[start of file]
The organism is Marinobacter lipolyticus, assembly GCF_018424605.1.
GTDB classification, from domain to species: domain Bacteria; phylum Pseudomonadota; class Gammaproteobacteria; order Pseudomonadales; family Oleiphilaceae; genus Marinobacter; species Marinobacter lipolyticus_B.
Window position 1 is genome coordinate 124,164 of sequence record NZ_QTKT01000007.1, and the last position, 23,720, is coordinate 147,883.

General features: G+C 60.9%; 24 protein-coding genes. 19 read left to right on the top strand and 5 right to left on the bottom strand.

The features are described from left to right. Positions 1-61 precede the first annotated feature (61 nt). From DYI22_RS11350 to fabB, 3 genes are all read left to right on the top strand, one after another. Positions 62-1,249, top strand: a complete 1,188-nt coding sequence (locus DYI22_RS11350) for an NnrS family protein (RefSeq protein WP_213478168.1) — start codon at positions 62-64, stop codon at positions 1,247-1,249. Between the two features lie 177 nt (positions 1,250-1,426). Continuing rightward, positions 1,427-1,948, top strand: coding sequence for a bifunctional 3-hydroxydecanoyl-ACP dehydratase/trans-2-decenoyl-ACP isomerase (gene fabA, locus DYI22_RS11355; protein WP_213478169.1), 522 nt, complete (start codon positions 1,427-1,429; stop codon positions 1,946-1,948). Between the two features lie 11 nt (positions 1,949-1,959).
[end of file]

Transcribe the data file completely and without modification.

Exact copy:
The organism is Marinobacter lipolyticus, assembly GCF_018424605.1.
GTDB classification, from domain to species: domain Bacteria; phylum Pseudomonadota; class Gammaproteobacteria; order Pseudomonadales; family Oleiphilaceae; genus Marinobacter; species Marinobacter lipolyticus_B.
Window position 1 is genome coordinate 124,164 of sequence record NZ_QTKT01000007.1, and the last position, 23,720, is coordinate 147,883.

General features: G+C 60.9%; 24 protein-coding genes. 19 read left to right on the top strand and 5 right to left on the bottom strand.

The features are described from left to right. Positions 1-61 precede the first annotated feature (61 nt). From DYI22_RS11350 to fabB, 3 genes are all read left to right on the top strand, one after another. Positions 62-1,249, top strand: a complete 1,188-nt coding sequence (locus DYI22_RS11350) for an NnrS family protein (RefSeq protein WP_213478168.1) — start codon at positions 62-64, stop codon at positions 1,247-1,249. Between the two features lie 177 nt (positions 1,250-1,426). Continuing rightward, positions 1,427-1,948, top strand: coding sequence for a bifunctional 3-hydroxydecanoyl-ACP dehydratase/trans-2-decenoyl-ACP isomerase (gene fabA, locus DYI22_RS11355; protein WP_213478169.1), 522 nt, complete (start codon positions 1,427-1,429; stop codon positions 1,946-1,948). Between the two features lie 11 nt (positions 1,949-1,959).